Posted by: Chris Maloney | March 12, 2011

What To Do If An Earthquake Hits.

Global earthquake epicenters, 1963 1998

Image via Wikipedia

Ok, first of all, Maine is not on a fault line, but we are next to a fault (read more about the difference here).  If you look at the earthquake maps, there are a number of recorded quakes here. 

Many of the discussions about what to do if an earthquake hits are about planning before an earthquake hits, like this one from Home and Garden.

The survivalists are the ones who think about the next big earthquake all the time, so here’s a very nice discussion about the myths (did you know that California probably won’t fall into the ocean?) and a rundown of stop, drop, and roll.  Then there is lots of planning advice. 

Evidently there is some contention about the stop, drop, and roll model, with one proclaimed expert advising a “triangle of life” model where you lie down next to a large object that can take the roof’s impact rather than you.  But then again, supposedly he’s an urban legend.  It does make me think about choosing a lower object to lunge under rather than the highest object in the room. 

So I went to the experts (U.S. anyway), the Californians.  Here’s the official info sheet on stop, drop and hold on, with lovely Californians looking like they are worshiping the metal table they’ve attached themselves to.  Hey, they don’t call California earthquake country for nothing.  The stop and drop is step five in a seven step earthquake prep plan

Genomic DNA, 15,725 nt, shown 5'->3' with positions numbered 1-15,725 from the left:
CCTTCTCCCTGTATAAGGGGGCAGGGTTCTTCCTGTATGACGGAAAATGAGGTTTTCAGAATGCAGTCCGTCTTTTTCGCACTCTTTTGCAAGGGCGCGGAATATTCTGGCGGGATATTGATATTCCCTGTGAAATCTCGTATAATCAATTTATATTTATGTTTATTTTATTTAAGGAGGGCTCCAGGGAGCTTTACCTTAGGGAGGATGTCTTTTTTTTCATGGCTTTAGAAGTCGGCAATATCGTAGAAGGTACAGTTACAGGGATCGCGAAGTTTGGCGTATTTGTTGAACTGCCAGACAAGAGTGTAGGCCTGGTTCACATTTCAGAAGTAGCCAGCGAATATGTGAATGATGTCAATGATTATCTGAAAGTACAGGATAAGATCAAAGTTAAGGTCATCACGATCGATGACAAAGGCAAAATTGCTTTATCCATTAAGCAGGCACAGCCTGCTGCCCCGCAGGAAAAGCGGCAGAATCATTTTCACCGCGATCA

I like their plan a whole lot more than the Discovery Channel’s survival guide, which seems to involve me shimmying along rupturing pipes and climbing out windows Indiana Jones style.  As I’ve always said about the movies, they are more fun to watch than to live in. 

Videojug has some nice videos and text below for what to do if you are in various situations in an earthquakePopular Mechanics has 22 different survival scenarios, which mostly involve getting out of the way. 

 The basics seem to be to get under something sturdy that doesn’t move.  I’m looking for an increase in the sales of solid steel tables we can bolt down.  But the biggest thing is that all the experts are against racing to the nearest doorway because people get more injured by running about than they do staying put.  Being on a fault, rather than a fault line, we’re most likely to be damaged by debris. 



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